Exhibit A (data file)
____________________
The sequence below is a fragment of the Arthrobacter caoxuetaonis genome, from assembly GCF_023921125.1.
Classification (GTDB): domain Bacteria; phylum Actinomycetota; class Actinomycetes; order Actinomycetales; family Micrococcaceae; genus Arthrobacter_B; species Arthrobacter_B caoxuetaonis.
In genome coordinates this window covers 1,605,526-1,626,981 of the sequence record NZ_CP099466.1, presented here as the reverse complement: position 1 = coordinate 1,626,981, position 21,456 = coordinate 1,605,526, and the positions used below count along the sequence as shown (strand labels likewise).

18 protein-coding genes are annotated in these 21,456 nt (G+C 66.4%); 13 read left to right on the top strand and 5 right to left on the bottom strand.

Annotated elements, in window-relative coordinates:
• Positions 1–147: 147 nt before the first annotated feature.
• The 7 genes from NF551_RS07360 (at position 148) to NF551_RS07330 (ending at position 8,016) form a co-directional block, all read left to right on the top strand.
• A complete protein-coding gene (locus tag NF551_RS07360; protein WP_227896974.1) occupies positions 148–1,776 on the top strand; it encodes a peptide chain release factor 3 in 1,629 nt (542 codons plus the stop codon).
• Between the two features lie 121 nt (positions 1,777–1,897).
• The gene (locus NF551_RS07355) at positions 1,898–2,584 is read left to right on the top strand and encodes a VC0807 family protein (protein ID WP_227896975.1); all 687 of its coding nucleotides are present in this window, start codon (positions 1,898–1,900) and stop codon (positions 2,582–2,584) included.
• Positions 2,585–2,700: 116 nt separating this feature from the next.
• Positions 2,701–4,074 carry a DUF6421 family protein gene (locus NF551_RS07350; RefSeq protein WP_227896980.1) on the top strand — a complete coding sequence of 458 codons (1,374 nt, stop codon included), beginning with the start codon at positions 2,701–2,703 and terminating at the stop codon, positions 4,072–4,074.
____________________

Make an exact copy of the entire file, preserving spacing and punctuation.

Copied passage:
The sequence below is a fragment of the Arthrobacter caoxuetaonis genome, from assembly GCF_023921125.1.
Classification (GTDB): domain Bacteria; phylum Actinomycetota; class Actinomycetes; order Actinomycetales; family Micrococcaceae; genus Arthrobacter_B; species Arthrobacter_B caoxuetaonis.
In genome coordinates this window covers 1,605,526-1,626,981 of the sequence record NZ_CP099466.1, presented here as the reverse complement: position 1 = coordinate 1,626,981, position 21,456 = coordinate 1,605,526, and the positions used below count along the sequence as shown (strand labels likewise).

18 protein-coding genes are annotated in these 21,456 nt (G+C 66.4%); 13 read left to right on the top strand and 5 right to left on the bottom strand.

Annotated elements, in window-relative coordinates:
• Positions 1–147: 147 nt before the first annotated feature.
• The 7 genes from NF551_RS07360 (at position 148) to NF551_RS07330 (ending at position 8,016) form a co-directional block, all read left to right on the top strand.
• A complete protein-coding gene (locus tag NF551_RS07360; protein WP_227896974.1) occupies positions 148–1,776 on the top strand; it encodes a peptide chain release factor 3 in 1,629 nt (542 codons plus the stop codon).
• Between the two features lie 121 nt (positions 1,777–1,897).
• The gene (locus NF551_RS07355) at positions 1,898–2,584 is read left to right on the top strand and encodes a VC0807 family protein (protein ID WP_227896975.1); all 687 of its coding nucleotides are present in this window, start codon (positions 1,898–1,900) and stop codon (positions 2,582–2,584) included.
• Positions 2,585–2,700: 116 nt separating this feature from the next.
• Positions 2,701–4,074 carry a DUF6421 family protein gene (locus NF551_RS07350; RefSeq protein WP_227896980.1) on the top strand — a complete coding sequence of 458 codons (1,374 nt, stop codon included), beginning with the start codon at positions 2,701–2,703 and terminating at the stop codon, positions 4,072–4,074.